Merciful Buddha on a saltine, this Caroline Kennedy claptrap has really crawled directly up this site's corn chute, hasn't it?
Who in the blue hell knew that would be the thing to reduce a group of reasonably intelligent people to such cranium-shattering lows?
I just want to say one thing before I get started and try to make some sense out of this:
First, I am not a New Yorker. Never have been one. So I don't really need to have an opinion on this. It's completely academic for me.
Second, not only don't I need to have an opinion, but I don't have an opinion. Maybe the fact that I'm somewhat detached from this whole sputum-storm is the reason why I'm able to see more than one side of it.
I understand both sides to this argument. Yes, it would be a shame for the Kennedy name alone to be the sole reason for getting a senate seat. You could say the name of any other prominent political family -- Note how I avoid the word "dynasty," which blows right up some people's skirts these days even though the Kennedys are nothing if not an American political dynasty.
However, that said, Caroline Kennedy might make a damn fine Senator. Is it really that bad of a thing that she's never before held public office? Do we really want to require her to hang around the same old spineless gastropods that we spend 85 percent of our time around here frothing mad at before we'll consider her a valid choice?
I get both sides of this argument. Really, I do.
Now, I'm not a fancy, big-city lawyer, but it seems to me that the people who should choose their representatives in the Senate should be the people who have to live with the decisions they make the most often.
There's a few states in the Union that don't allow appointments to fill vacant seats ever, under any circumstances. Take Alaska (please).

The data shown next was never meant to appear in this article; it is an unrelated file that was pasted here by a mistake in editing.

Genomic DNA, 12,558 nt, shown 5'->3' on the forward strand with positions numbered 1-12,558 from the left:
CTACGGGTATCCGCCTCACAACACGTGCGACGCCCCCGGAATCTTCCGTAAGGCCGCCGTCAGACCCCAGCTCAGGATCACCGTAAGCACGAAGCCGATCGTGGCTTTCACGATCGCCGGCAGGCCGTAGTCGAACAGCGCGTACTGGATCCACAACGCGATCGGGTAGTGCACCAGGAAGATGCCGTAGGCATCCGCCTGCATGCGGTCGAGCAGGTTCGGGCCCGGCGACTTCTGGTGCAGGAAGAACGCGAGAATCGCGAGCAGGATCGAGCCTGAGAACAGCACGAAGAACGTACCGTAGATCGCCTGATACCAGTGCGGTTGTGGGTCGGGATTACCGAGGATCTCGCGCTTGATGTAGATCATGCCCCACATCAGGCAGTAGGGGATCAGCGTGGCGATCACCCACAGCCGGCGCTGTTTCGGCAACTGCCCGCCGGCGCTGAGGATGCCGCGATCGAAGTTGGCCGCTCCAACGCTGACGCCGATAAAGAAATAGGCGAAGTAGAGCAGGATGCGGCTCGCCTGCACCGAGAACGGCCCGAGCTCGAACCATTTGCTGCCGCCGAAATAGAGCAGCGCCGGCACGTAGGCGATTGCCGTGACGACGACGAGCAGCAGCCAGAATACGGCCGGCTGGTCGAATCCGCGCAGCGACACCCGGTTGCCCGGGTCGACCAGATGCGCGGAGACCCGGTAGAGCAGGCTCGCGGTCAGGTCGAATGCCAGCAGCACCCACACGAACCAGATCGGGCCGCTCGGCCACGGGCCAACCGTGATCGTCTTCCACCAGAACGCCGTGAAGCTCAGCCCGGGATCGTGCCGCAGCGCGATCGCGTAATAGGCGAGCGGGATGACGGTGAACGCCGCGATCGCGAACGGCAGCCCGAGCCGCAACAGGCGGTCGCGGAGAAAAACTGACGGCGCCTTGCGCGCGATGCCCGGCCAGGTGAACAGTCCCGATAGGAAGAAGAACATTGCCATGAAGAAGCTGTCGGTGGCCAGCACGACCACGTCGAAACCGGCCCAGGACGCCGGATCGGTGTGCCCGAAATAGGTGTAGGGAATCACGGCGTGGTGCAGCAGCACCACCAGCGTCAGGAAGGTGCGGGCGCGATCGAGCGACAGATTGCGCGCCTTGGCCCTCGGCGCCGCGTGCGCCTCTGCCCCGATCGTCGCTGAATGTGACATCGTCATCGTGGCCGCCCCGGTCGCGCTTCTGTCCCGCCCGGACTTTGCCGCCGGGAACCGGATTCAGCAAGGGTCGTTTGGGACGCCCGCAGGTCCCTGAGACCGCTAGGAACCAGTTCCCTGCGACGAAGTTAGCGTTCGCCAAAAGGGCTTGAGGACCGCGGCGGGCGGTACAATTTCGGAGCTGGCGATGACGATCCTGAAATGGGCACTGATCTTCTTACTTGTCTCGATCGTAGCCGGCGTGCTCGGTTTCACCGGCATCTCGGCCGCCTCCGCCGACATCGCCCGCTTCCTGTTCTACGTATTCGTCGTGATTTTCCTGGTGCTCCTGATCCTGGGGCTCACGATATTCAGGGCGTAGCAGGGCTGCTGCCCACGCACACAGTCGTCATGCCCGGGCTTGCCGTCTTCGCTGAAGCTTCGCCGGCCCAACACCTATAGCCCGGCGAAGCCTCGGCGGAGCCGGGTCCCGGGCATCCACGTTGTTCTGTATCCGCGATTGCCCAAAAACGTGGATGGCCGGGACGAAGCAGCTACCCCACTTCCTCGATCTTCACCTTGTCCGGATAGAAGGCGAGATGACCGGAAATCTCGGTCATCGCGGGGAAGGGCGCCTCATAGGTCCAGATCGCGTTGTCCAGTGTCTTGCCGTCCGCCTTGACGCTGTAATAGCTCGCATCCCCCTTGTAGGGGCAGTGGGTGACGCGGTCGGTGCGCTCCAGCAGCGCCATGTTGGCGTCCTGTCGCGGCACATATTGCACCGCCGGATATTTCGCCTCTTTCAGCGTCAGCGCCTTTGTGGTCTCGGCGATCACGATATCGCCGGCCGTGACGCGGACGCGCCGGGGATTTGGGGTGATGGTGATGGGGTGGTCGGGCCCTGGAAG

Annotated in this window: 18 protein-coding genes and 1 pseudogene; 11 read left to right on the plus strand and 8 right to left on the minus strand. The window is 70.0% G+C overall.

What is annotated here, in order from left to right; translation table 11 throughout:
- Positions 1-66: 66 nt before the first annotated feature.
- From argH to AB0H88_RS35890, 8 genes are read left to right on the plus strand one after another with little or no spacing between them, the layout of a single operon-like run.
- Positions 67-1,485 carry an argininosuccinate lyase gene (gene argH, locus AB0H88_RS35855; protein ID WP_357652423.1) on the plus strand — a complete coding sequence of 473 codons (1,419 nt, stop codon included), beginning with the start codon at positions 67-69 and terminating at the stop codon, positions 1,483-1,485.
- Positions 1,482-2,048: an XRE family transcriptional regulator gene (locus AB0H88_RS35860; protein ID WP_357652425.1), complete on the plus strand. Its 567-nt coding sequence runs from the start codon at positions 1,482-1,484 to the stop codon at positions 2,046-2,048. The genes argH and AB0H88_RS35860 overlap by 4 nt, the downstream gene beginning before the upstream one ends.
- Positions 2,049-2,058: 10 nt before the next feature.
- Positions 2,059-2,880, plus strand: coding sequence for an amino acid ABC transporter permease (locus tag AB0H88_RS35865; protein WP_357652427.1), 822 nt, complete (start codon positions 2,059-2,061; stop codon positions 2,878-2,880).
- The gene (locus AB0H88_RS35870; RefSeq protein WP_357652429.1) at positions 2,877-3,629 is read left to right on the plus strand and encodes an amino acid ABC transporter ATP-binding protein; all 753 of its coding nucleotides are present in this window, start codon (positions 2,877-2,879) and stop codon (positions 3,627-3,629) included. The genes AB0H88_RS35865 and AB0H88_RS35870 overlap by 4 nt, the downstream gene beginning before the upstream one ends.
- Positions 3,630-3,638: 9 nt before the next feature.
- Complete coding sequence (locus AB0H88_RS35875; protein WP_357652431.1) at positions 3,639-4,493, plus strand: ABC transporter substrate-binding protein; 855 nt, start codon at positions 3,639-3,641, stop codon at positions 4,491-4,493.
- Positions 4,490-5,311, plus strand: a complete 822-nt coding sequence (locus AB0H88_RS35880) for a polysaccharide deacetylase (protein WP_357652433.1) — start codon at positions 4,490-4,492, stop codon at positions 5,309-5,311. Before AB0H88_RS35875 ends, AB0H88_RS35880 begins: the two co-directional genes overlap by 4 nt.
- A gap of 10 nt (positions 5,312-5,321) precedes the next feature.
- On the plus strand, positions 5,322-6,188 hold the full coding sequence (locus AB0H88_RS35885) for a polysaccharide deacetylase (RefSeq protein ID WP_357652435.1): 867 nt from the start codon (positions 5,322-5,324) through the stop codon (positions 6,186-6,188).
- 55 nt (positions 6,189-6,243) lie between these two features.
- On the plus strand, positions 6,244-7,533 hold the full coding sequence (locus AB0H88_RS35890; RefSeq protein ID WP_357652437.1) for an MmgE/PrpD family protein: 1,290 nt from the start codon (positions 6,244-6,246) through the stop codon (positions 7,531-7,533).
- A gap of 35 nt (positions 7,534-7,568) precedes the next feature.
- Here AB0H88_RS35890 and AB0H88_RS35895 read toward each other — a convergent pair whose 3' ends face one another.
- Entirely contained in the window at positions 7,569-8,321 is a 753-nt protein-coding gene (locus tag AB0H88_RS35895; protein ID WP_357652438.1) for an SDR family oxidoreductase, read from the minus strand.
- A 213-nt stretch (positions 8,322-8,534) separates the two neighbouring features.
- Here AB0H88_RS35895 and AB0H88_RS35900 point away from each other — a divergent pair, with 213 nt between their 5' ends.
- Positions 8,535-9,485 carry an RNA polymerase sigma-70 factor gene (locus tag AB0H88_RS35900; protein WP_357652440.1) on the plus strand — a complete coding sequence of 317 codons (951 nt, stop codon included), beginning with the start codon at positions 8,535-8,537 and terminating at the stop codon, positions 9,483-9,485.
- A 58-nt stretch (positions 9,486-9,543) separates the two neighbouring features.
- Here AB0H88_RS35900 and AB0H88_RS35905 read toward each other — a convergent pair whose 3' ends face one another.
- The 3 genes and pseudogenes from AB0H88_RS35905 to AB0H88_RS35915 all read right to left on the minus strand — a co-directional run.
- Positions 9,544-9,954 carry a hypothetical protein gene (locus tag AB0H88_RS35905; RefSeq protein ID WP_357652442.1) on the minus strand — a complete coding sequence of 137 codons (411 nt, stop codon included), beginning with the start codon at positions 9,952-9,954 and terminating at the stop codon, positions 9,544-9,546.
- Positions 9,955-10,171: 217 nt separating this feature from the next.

After Frank Murkowski, the former governor of that state appointed his own daughter to the very same senate seat he was leaving vacant, the voters of that state adopted a ballot initiative that prohibited any appointments, instead favoring special elections.
This is exactly why Sarah "Jesus is Just Super" Palin
will be would have been unable to select the replacement for Sen. Ted Stevens (R-Felon).
Now, this will be the first and last time that I use Alaska as an example for what I think should be done elsewhere. (Hey, I'm from Oklahoma. Everyone's got to look down on someone.) But it seems like special elections are more democratic than appointments and would result in a lot fewer headaches.
I'd have much preferred it, for example, if the people of Illinois could have just elected a new Senator rather than having the seat be put up for sale by some jackass with a case of helmet hair. And just like that, shenanigans sidestepped. How many other "favors-for-favors" arrangements have there been that haven't made the papers? Well, if more states required special elections, there'd be a lot fewer.
I'm not claiming to have all the answers here, but I try always to err on the side of the more democratic option. It's usually the best one.
UPDATE: Some of you are saying you like the special election idea, but they are too expensive for states to pay for -- especially nowadays. Well, this may sound mindlessly naive, but as I said, I try to err on the side of democracy.
Some things are priceless. Democratic government (that's small-d "democratic) is one of them. We send people off to die in wars ostensibly to preserve our democracy and defend others. So why should we sully that commitment with price-taggery?
I don't know what the sticker price is for a special election. I imagine it varies from state to state. But they should still be done. Appointments may be cheap, but democratic they are not.